Organizing a budget is a balancing act. There are plenty of ways to spend money. Unfortunately, you can’t do it all. You have to make decisions based on organizational priorities. Do you want to invest in sustaining innovations and refine processes? Or do you want to spend the next fiscal year exploring opportunities that could potentially create future success for your organization?
What really puts a strain on this balance is clear: You don’t have unlimited funds to fully invest all your efforts into both options. A good budget makes clear (and funds) your strategic goals for the next year without sacrificing operations. That’s the balancing act. The decisions you make will drive or deter the innovative processes that will grow your business.
Firefighting versus planning it out
Technology is always evolving, and even with sufficiently advanced technology you’re going to run into bumps in the road — something breaks, needs an upgrade, or support. In short, you’ll probably face an expense (figurative) fire this year. That’s why it’s a smart idea to set funds aside to tackle any potential technological problems head-on.
But how much is too much to set aside for the yet-unseen problems? Decision makers say that the turbulent demands of today’s operations are robbing their organizations of an ability to invest in the future. Or a better question: What could you be doing with your firefighting money to kill the problem at its source?
A Harvard Business Review study found that many leading organizations are diverting resources away from today’s broken technology to fund the innovations that will deliver tomorrow’s value.
Setting aside funds specifically for innovation
In order to have money set aside for innovation in your company’s mission goals, you’ve got to be ruthless about locking aside funds for improvement and innovation. If you don’t, day-to-day operations and unforeseen circumstances can and will eat up any extra resources you have earmarked for long-term goals. Once you’ve got your innovation fund set aside, don’t dip into them to finance other issues that come up.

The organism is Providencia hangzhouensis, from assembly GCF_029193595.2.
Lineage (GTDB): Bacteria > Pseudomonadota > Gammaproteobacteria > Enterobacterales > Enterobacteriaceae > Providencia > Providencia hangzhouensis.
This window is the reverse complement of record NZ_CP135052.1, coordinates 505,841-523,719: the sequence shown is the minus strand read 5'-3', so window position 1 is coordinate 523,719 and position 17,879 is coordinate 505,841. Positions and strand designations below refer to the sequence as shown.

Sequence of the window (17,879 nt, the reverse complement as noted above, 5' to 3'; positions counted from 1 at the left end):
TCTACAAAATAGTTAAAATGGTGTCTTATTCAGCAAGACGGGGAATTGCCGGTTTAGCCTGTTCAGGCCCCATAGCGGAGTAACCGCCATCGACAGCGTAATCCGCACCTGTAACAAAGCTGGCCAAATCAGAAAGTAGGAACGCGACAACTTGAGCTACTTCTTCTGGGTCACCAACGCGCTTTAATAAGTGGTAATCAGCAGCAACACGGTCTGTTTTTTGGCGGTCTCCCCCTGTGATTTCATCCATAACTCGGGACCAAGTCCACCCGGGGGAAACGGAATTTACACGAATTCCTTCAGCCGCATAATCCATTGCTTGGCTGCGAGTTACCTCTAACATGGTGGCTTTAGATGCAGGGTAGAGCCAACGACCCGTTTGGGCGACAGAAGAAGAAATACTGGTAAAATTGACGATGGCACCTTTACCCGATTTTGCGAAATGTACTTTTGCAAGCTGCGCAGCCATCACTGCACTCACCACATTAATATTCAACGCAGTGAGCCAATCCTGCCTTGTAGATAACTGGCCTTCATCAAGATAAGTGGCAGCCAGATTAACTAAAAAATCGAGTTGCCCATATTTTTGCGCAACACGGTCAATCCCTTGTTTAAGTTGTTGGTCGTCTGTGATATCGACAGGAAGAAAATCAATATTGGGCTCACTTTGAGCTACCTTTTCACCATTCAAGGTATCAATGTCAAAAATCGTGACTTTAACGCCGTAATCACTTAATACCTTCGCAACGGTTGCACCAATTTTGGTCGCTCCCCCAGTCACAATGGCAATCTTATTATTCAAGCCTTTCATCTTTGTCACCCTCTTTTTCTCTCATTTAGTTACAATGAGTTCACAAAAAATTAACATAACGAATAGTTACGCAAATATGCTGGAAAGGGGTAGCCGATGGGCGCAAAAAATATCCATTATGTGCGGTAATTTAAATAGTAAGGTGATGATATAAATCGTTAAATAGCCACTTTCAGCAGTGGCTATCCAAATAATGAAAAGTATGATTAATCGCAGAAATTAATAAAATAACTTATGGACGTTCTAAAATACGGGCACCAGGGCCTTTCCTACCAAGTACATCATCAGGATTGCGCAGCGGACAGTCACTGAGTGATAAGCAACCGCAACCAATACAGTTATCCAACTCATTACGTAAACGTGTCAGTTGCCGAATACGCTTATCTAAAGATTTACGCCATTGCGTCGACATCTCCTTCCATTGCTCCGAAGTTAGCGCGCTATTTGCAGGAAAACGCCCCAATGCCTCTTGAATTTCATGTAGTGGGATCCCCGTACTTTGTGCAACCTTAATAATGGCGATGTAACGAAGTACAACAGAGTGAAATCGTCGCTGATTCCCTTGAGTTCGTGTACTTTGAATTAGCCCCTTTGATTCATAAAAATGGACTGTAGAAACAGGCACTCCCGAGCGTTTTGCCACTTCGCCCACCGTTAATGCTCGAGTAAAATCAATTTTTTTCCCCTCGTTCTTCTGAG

Take a look at the past. You know what’s eating into your budget now. While you figure out your long-term initiatives, try to figure out how you got there. Did you move too fast on the last big move? If you’re able, spend a bit more earlier in the planning process to save money later. One leader explained this approach as “slow trigger, fast bullet.”
Higher quality is better than higher quantity
When it comes down to figuring out the long-term goals for your innovation budget, err on the side of doing less. Focus on ultra-focused pilots that will eventually solve strategic issues, and track fewer measurements — but track them to the absolute best of your ability.
Piloting initiatives and scaling has one giant advantage. If despite all your planning you hit a dead end, you’ll know it, and you can move on to something else. Importantly, don’t keep a zombie project alive just because no one wants to declare it dead.
Allow your team to integrate fewer initiatives with much higher quality, as opposed to investing minimal effort across the board.
When considering whether to take care of your current issues or focus your efforts on the future, what’s happening now will win every time — unless you consciously, strategically decide to set aside and lock funds specifically for the future.
If you firefight with your funds, you aren’t going to have time, money, or resources to innovate. But if you go about developing your budget in a strategic manner and keep your funds locked into their applied avenues appropriately, you’re going to set yourself up with a solid base to create something really beautiful, and more importantly new.